Another 20% of the score comes from “faculty resources.” This is based on several components. Class size is the largest component, measuring both the percentage of classes under 20 and the percentage of classes over 50. The faculty resource score is also based on faculty salary, the proportion of professors with the highest degree in their field, the percentage of faculty that are full time, and the student-faculty ratio.

Since the quality of a college is largely determined by the caliber of students attending, student selectivity accounts for 15% of the total score. This score is calculated using test scores of entering freshman, the proportion of freshman admitted who graduated at the top of their class, and the acceptance rate.

Financial resources of a university account for 10% of its score. This is a measure of the amount of per-student spending. The rationale is that the more money a university has to spend on its students, the greater the variety and quality of programs and services will be.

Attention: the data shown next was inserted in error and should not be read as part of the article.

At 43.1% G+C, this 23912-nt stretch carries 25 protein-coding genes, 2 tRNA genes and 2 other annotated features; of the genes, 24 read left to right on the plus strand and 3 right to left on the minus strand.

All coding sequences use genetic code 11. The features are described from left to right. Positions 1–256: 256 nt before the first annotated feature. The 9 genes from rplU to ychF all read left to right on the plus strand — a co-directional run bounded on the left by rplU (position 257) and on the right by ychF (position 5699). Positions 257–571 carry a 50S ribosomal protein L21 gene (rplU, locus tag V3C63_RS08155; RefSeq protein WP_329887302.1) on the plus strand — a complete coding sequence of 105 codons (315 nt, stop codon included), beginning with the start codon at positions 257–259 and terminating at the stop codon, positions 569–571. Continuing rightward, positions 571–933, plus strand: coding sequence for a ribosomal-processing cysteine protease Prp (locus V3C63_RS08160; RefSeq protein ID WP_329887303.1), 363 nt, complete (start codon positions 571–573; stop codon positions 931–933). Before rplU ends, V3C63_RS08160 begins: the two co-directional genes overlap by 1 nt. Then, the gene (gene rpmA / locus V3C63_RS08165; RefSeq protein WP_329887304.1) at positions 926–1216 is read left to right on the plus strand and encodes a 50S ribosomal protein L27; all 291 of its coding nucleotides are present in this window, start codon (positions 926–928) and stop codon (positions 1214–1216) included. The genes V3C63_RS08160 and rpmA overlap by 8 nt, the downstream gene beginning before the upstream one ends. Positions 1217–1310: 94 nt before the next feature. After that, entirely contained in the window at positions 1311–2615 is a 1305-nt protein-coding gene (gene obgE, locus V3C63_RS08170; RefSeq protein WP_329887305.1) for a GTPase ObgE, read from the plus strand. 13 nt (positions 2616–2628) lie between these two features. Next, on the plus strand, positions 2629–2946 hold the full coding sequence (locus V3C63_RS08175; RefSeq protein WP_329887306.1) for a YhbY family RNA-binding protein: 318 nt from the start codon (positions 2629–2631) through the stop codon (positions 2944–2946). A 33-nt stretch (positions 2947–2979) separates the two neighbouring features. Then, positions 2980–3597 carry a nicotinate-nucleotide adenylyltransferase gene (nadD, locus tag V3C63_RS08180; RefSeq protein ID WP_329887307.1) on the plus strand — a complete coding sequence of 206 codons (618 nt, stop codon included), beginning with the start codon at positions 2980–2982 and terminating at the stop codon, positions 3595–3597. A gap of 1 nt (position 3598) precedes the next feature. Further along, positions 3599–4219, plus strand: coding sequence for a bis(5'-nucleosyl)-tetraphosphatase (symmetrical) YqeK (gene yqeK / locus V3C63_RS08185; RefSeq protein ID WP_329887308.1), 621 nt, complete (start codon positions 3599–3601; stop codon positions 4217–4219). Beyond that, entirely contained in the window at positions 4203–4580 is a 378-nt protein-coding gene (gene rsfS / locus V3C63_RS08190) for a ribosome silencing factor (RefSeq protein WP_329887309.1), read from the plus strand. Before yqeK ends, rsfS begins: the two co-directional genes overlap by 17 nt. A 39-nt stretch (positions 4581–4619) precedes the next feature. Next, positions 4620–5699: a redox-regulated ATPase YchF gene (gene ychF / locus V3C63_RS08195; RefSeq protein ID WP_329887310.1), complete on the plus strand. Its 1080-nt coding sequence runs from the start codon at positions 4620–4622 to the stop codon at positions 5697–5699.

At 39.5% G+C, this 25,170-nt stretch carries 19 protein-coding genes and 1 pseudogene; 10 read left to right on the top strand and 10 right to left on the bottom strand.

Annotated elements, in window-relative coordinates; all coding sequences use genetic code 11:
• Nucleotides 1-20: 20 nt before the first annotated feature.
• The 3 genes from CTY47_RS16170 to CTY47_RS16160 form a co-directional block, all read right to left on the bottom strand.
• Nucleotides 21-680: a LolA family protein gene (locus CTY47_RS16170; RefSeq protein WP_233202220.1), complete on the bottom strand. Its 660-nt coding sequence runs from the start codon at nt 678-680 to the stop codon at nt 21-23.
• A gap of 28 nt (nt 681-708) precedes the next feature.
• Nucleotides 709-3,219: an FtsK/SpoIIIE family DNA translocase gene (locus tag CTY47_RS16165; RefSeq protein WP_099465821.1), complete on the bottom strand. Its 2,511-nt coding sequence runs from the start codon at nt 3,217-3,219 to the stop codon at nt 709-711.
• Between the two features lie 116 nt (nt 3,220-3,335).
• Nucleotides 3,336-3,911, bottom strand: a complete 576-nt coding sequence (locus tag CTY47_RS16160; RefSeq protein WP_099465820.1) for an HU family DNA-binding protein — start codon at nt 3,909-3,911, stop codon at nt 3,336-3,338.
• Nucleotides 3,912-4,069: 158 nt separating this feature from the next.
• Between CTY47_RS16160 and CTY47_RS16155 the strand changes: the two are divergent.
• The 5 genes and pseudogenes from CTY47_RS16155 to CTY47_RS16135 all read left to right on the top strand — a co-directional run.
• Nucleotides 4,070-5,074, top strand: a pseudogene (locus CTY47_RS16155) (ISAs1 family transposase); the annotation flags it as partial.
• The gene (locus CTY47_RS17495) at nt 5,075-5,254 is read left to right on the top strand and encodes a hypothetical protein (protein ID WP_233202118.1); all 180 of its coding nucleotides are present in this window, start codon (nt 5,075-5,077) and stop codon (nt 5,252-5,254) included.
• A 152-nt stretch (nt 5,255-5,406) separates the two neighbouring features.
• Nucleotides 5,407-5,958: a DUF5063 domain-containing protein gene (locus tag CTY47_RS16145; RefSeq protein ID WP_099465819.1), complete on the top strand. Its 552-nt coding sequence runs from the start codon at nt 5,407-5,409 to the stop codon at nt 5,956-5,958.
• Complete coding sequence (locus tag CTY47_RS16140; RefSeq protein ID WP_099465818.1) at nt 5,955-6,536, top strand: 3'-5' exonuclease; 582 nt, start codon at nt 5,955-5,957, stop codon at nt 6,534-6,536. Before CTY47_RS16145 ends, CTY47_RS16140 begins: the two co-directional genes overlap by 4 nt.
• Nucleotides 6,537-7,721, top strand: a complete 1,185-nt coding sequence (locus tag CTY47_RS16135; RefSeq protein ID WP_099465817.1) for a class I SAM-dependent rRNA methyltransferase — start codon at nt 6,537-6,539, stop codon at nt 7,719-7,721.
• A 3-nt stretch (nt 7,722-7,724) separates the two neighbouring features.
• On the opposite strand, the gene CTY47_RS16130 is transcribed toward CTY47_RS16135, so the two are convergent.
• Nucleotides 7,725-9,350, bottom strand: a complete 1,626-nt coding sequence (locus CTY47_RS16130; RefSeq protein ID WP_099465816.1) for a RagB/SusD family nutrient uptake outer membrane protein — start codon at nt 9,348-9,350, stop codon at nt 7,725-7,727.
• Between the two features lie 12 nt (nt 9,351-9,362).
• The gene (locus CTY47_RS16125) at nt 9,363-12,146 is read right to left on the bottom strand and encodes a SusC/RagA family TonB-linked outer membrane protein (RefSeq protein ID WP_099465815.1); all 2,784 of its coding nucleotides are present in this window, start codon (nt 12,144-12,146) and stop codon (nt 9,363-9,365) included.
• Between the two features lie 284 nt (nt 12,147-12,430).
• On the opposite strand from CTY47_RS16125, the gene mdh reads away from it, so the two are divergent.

The final 10% is based half on the graduation rate performance and half on the alumni giving rate. If a school improves its graduation rate this indicates improvements. Alumni giving rate indirectly measures student satisfaction.

From these criteria any UMass Boston student might guess that our ranking would be quite low. We are a relatively low-budget university with limited programs and services offered. Our acceptance rate is very high, and we typically have very large class sizes. With peer assessment counting for the largest percentage of the score, it seems that admissions counselors, university presidents and provosts who responded to the US News & World Report are not impressed with UMass Boston.

Members of the UMB community often shrug off criticism of our less comprehensive academic offering by pointing out that UMass Boston is a quality education for comparatively little money. But we are conspicuously absent from the list of “Great Schools at Great Prices” which US News & World Report printed in the same issue. In fact, top-ranked schools UC Berkeley, University of Virginia, UCLA, University of North Carolina-Chapel Hill, University of Wisconsin-Madison, UCSD, College of William and Mary, and Georgia Tech all have lower tuition and fees than UMass Boston, and rank among the top 40 colleges in the country.